It is not for the faint of heart though – the story is definitely on the grimdark end of the fantasy spectrum. There are some very cranky people that express their crankiness in some very direct ways. However the violence and grit never seem gratuitous, rather they add texture to the world.

The main characters were an interesting lot, and Spurrier explores interesting questions of diversity in her treatment of the recently physically disabled main character and the treatment of magic users in one of the societies in the world.

It is a good start to a series and I will be reading the rest.

I also reviewed this book on Goodreads. View all my reviews.


Creative Commons License

This work by Mark Webb is licensed under a Creative Commons Attribution-ShareAlike 3.0 Australia License.

 

2014 Aussie Spec Fic Snapshot

The Aussie Spec Fic Snapshot (the Snapshot) is something that has happened every couple of years over the last 10 years or so. Basically, a group of bloggers get together and try to interview as many people as they can in the Australian speculative fiction field in a fortnight. Each interviewee is asked 5 questions, mostly tailored to them but with a couple of common elements.

In the 2014 Snapshot, I was fortunate to be interviewer Jason Nahrung’s final interview (edit 23/8/2014: actually he snuck one extra in after me – but I was his final interview at the time I wrote the original post!)  in what must have been an absolute mad scramble. In fact, pop over to Jason’s blog and read a much better description of the Snapshot process . Don’t worry, I’ll wait.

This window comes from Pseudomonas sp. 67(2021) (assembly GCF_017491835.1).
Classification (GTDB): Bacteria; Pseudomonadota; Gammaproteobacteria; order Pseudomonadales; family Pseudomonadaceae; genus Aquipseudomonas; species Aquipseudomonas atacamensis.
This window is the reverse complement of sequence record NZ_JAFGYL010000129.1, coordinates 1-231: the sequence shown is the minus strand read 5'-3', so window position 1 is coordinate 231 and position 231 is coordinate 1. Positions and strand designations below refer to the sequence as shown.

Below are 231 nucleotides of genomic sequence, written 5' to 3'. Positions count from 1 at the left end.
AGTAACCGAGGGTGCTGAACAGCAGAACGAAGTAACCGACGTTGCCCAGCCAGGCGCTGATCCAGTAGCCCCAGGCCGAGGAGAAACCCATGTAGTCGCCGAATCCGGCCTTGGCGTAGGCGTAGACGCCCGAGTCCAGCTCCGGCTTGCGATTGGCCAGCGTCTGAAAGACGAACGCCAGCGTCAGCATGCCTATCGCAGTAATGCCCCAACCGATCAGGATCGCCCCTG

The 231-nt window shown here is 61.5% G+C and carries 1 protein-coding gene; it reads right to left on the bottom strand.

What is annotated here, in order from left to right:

Welcome back. Now I’m going to direct you back over to Jason’s blog to read his interview with me. I know – making you go all the way over there and back, just to make you go all the way over there again. I am a cruel and fickle friend, make no mistake.

While answering the fiendish questions Jason posed, I realised this is the first time I’ve been interviewed because of my involvement in the field. It was an odd sensation.

I understand that links to the collected Snapshot interviews will be archived at the SF Signal website. I’ll provide a more precise link once it becomes available.

Edit 19/8/2014

The full list of all 2014 Snapshot interviews is now up on the SF Signal website right here.

Monthly Round Up – July 2014

Not a lot read through the month of July. I’m afraid family, work and writing are combining to chew up a lot of my free time. I recently discovered that some fine folk had ported the old D&D games Baldur’s Gate and Baldur’s Gate II onto the iPad, and they have sucked away what little time I have left.